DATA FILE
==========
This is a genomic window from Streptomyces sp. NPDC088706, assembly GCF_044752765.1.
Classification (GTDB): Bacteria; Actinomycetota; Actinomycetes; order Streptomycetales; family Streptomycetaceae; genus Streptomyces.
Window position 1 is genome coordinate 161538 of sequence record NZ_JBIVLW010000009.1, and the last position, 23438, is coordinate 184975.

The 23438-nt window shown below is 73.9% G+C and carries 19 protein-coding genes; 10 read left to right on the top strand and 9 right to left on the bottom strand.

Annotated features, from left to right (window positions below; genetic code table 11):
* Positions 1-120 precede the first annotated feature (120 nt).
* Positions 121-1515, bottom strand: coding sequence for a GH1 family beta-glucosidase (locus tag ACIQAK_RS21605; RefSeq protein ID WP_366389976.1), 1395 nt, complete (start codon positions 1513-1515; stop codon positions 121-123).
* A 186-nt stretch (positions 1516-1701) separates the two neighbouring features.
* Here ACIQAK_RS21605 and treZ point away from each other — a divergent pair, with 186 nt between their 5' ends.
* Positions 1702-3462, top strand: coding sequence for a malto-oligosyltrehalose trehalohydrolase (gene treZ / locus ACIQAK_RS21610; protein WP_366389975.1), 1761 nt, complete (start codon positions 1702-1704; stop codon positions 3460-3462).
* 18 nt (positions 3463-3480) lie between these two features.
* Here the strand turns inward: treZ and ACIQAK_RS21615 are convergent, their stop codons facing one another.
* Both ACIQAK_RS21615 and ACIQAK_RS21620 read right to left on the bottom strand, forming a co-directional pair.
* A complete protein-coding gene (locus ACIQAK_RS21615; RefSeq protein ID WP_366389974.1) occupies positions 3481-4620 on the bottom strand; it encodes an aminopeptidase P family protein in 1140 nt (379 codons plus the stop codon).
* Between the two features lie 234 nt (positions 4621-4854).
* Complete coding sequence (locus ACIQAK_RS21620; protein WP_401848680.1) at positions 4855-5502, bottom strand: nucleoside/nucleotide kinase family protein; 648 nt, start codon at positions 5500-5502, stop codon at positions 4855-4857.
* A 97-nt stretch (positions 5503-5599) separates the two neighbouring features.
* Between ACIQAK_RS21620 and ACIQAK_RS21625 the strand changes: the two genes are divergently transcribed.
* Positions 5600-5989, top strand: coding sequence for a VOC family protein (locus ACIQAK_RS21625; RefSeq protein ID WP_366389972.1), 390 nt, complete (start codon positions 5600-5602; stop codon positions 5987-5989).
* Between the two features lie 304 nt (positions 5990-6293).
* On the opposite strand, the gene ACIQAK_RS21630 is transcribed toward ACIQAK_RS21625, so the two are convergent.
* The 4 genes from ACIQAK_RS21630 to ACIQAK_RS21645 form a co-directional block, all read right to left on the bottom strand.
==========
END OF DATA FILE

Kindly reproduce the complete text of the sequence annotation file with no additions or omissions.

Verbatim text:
This is a genomic window from Streptomyces sp. NPDC088706, assembly GCF_044752765.1.
Classification (GTDB): Bacteria; Actinomycetota; Actinomycetes; order Streptomycetales; family Streptomycetaceae; genus Streptomyces.
Window position 1 is genome coordinate 161538 of sequence record NZ_JBIVLW010000009.1, and the last position, 23438, is coordinate 184975.

The 23438-nt window shown below is 73.9% G+C and carries 19 protein-coding genes; 10 read left to right on the top strand and 9 right to left on the bottom strand.

Annotated features, from left to right (window positions below; genetic code table 11):
* Positions 1-120 precede the first annotated feature (120 nt).
* Positions 121-1515, bottom strand: coding sequence for a GH1 family beta-glucosidase (locus tag ACIQAK_RS21605; RefSeq protein ID WP_366389976.1), 1395 nt, complete (start codon positions 1513-1515; stop codon positions 121-123).
* A 186-nt stretch (positions 1516-1701) separates the two neighbouring features.
* Here ACIQAK_RS21605 and treZ point away from each other — a divergent pair, with 186 nt between their 5' ends.
* Positions 1702-3462, top strand: coding sequence for a malto-oligosyltrehalose trehalohydrolase (gene treZ / locus ACIQAK_RS21610; protein WP_366389975.1), 1761 nt, complete (start codon positions 1702-1704; stop codon positions 3460-3462).
* 18 nt (positions 3463-3480) lie between these two features.
* Here the strand turns inward: treZ and ACIQAK_RS21615 are convergent, their stop codons facing one another.
* Both ACIQAK_RS21615 and ACIQAK_RS21620 read right to left on the bottom strand, forming a co-directional pair.
* A complete protein-coding gene (locus ACIQAK_RS21615; RefSeq protein ID WP_366389974.1) occupies positions 3481-4620 on the bottom strand; it encodes an aminopeptidase P family protein in 1140 nt (379 codons plus the stop codon).
* Between the two features lie 234 nt (positions 4621-4854).
* Complete coding sequence (locus ACIQAK_RS21620; protein WP_401848680.1) at positions 4855-5502, bottom strand: nucleoside/nucleotide kinase family protein; 648 nt, start codon at positions 5500-5502, stop codon at positions 4855-4857.
* A 97-nt stretch (positions 5503-5599) separates the two neighbouring features.
* Between ACIQAK_RS21620 and ACIQAK_RS21625 the strand changes: the two genes are divergently transcribed.
* Positions 5600-5989, top strand: coding sequence for a VOC family protein (locus ACIQAK_RS21625; RefSeq protein ID WP_366389972.1), 390 nt, complete (start codon positions 5600-5602; stop codon positions 5987-5989).
* Between the two features lie 304 nt (positions 5990-6293).
* On the opposite strand, the gene ACIQAK_RS21630 is transcribed toward ACIQAK_RS21625, so the two are convergent.
* The 4 genes from ACIQAK_RS21630 to ACIQAK_RS21645 form a co-directional block, all read right to left on the bottom strand.